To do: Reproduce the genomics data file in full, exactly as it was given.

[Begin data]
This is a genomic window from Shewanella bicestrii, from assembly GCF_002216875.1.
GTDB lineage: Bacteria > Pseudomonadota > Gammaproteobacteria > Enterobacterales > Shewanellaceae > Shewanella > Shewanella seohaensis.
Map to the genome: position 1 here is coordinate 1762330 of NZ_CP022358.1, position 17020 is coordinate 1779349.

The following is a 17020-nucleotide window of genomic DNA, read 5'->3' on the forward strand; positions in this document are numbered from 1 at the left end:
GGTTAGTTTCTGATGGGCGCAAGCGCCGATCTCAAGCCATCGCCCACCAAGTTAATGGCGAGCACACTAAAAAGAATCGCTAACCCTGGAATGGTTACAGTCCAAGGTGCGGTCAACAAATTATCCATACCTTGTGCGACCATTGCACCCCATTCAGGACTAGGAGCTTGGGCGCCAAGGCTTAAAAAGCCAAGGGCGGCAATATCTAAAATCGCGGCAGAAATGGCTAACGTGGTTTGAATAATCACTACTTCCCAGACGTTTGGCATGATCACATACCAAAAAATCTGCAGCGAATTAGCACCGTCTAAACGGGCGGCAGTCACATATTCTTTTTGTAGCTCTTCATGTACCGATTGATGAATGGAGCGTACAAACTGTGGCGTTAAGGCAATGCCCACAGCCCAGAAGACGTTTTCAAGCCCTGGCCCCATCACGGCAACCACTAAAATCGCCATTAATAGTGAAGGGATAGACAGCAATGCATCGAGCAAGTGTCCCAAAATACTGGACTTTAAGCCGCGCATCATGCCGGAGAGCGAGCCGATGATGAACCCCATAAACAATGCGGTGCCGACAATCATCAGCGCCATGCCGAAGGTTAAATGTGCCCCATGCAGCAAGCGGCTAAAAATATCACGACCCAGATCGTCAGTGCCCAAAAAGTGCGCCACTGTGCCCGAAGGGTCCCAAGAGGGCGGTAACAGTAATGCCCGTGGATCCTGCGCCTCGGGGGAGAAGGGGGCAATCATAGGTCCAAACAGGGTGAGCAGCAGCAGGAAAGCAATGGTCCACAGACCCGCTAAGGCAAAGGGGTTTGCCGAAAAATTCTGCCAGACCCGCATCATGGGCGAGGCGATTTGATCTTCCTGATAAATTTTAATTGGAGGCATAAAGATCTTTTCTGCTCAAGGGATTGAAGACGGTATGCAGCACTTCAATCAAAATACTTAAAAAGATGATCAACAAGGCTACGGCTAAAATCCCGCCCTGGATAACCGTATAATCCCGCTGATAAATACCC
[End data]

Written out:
This is a genomic window from Shewanella bicestrii, from assembly GCF_002216875.1.
GTDB lineage: Bacteria > Pseudomonadota > Gammaproteobacteria > Enterobacterales > Shewanellaceae > Shewanella > Shewanella seohaensis.
Map to the genome: position 1 here is coordinate 1762330 of NZ_CP022358.1, position 17020 is coordinate 1779349.

The following is a 17020-nucleotide window of genomic DNA, read 5'->3' on the forward strand; positions in this document are numbered from 1 at the left end:
GGTTAGTTTCTGATGGGCGCAAGCGCCGATCTCAAGCCATCGCCCACCAAGTTAATGGCGAGCACACTAAAAAGAATCGCTAACCCTGGAATGGTTACAGTCCAAGGTGCGGTCAACAAATTATCCATACCTTGTGCGACCATTGCACCCCATTCAGGACTAGGAGCTTGGGCGCCAAGGCTTAAAAAGCCAAGGGCGGCAATATCTAAAATCGCGGCAGAAATGGCTAACGTGGTTTGAATAATCACTACTTCCCAGACGTTTGGCATGATCACATACCAAAAAATCTGCAGCGAATTAGCACCGTCTAAACGGGCGGCAGTCACATATTCTTTTTGTAGCTCTTCATGTACCGATTGATGAATGGAGCGTACAAACTGTGGCGTTAAGGCAATGCCCACAGCCCAGAAGACGTTTTCAAGCCCTGGCCCCATCACGGCAACCACTAAAATCGCCATTAATAGTGAAGGGATAGACAGCAATGCATCGAGCAAGTGTCCCAAAATACTGGACTTTAAGCCGCGCATCATGCCGGAGAGCGAGCCGATGATGAACCCCATAAACAATGCGGTGCCGACAATCATCAGCGCCATGCCGAAGGTTAAATGTGCCCCATGCAGCAAGCGGCTAAAAATATCACGACCCAGATCGTCAGTGCCCAAAAAGTGCGCCACTGTGCCCGAAGGGTCCCAAGAGGGCGGTAACAGTAATGCCCGTGGATCCTGCGCCTCGGGGGAGAAGGGGGCAATCATAGGTCCAAACAGGGTGAGCAGCAGCAGGAAAGCAATGGTCCACAGACCCGCTAAGGCAAAGGGGTTTGCCGAAAAATTCTGCCAGACCCGCATCATGGGCGAGGCGATTTGATCTTCCTGATAAATTTTAATTGGAGGCATAAAGATCTTTTCTGCTCAAGGGATTGAAGACGGTATGCAGCACTTCAATCAAAATACTTAAAAAGATGATCAACAAGGCTACGGCTAAAATCCCGCCCTGGATAACCGTATAATCCCGCTGATAAATACCC